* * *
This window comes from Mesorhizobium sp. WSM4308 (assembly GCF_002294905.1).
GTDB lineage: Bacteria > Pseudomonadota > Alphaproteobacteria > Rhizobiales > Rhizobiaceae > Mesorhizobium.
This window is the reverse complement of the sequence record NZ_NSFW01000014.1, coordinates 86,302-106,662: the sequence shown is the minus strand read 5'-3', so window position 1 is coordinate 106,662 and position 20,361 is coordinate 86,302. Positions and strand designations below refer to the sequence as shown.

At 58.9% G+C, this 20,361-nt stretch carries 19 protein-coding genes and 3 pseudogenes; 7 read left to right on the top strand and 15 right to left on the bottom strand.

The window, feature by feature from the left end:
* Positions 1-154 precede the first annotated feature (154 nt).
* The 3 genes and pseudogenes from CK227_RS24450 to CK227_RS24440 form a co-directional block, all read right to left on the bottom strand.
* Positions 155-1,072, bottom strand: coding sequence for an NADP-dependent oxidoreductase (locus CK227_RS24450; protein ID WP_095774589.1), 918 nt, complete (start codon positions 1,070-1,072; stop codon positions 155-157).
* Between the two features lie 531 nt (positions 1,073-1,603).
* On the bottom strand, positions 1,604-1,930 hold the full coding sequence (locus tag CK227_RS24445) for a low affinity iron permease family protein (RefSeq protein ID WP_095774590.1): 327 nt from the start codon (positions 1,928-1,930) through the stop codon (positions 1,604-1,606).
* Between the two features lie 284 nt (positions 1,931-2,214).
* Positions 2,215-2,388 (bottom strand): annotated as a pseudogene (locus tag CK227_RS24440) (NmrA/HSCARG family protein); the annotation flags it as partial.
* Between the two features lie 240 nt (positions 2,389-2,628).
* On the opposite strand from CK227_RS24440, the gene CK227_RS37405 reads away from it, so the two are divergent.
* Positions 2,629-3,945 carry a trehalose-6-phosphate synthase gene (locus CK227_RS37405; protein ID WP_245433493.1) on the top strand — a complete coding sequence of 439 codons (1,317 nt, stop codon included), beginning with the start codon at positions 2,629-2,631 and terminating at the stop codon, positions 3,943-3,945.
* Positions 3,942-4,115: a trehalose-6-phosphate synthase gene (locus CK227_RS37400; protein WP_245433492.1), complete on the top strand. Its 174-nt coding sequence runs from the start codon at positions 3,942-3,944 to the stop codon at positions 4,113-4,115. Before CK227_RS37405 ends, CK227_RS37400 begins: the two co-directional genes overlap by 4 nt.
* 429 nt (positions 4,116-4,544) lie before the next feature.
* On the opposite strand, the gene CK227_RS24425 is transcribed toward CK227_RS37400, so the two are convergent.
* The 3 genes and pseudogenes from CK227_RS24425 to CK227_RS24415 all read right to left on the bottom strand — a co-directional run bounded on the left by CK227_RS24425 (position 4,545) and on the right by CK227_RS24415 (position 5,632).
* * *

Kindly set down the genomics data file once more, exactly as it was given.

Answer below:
This window comes from Mesorhizobium sp. WSM4308 (assembly GCF_002294905.1).
GTDB lineage: Bacteria > Pseudomonadota > Alphaproteobacteria > Rhizobiales > Rhizobiaceae > Mesorhizobium.
This window is the reverse complement of the sequence record NZ_NSFW01000014.1, coordinates 86,302-106,662: the sequence shown is the minus strand read 5'-3', so window position 1 is coordinate 106,662 and position 20,361 is coordinate 86,302. Positions and strand designations below refer to the sequence as shown.

At 58.9% G+C, this 20,361-nt stretch carries 19 protein-coding genes and 3 pseudogenes; 7 read left to right on the top strand and 15 right to left on the bottom strand.

The window, feature by feature from the left end:
* Positions 1-154 precede the first annotated feature (154 nt).
* The 3 genes and pseudogenes from CK227_RS24450 to CK227_RS24440 form a co-directional block, all read right to left on the bottom strand.
* Positions 155-1,072, bottom strand: coding sequence for an NADP-dependent oxidoreductase (locus CK227_RS24450; protein ID WP_095774589.1), 918 nt, complete (start codon positions 1,070-1,072; stop codon positions 155-157).
* Between the two features lie 531 nt (positions 1,073-1,603).
* On the bottom strand, positions 1,604-1,930 hold the full coding sequence (locus tag CK227_RS24445) for a low affinity iron permease family protein (RefSeq protein ID WP_095774590.1): 327 nt from the start codon (positions 1,928-1,930) through the stop codon (positions 1,604-1,606).
* Between the two features lie 284 nt (positions 1,931-2,214).
* Positions 2,215-2,388 (bottom strand): annotated as a pseudogene (locus tag CK227_RS24440) (NmrA/HSCARG family protein); the annotation flags it as partial.
* Between the two features lie 240 nt (positions 2,389-2,628).
* On the opposite strand from CK227_RS24440, the gene CK227_RS37405 reads away from it, so the two are divergent.
* Positions 2,629-3,945 carry a trehalose-6-phosphate synthase gene (locus CK227_RS37405; protein ID WP_245433493.1) on the top strand — a complete coding sequence of 439 codons (1,317 nt, stop codon included), beginning with the start codon at positions 2,629-2,631 and terminating at the stop codon, positions 3,943-3,945.
* Positions 3,942-4,115: a trehalose-6-phosphate synthase gene (locus CK227_RS37400; protein WP_245433492.1), complete on the top strand. Its 174-nt coding sequence runs from the start codon at positions 3,942-3,944 to the stop codon at positions 4,113-4,115. Before CK227_RS37405 ends, CK227_RS37400 begins: the two co-directional genes overlap by 4 nt.
* 429 nt (positions 4,116-4,544) lie before the next feature.
* On the opposite strand, the gene CK227_RS24425 is transcribed toward CK227_RS37400, so the two are convergent.
* The 3 genes and pseudogenes from CK227_RS24425 to CK227_RS24415 all read right to left on the bottom strand — a co-directional run bounded on the left by CK227_RS24425 (position 4,545) and on the right by CK227_RS24415 (position 5,632).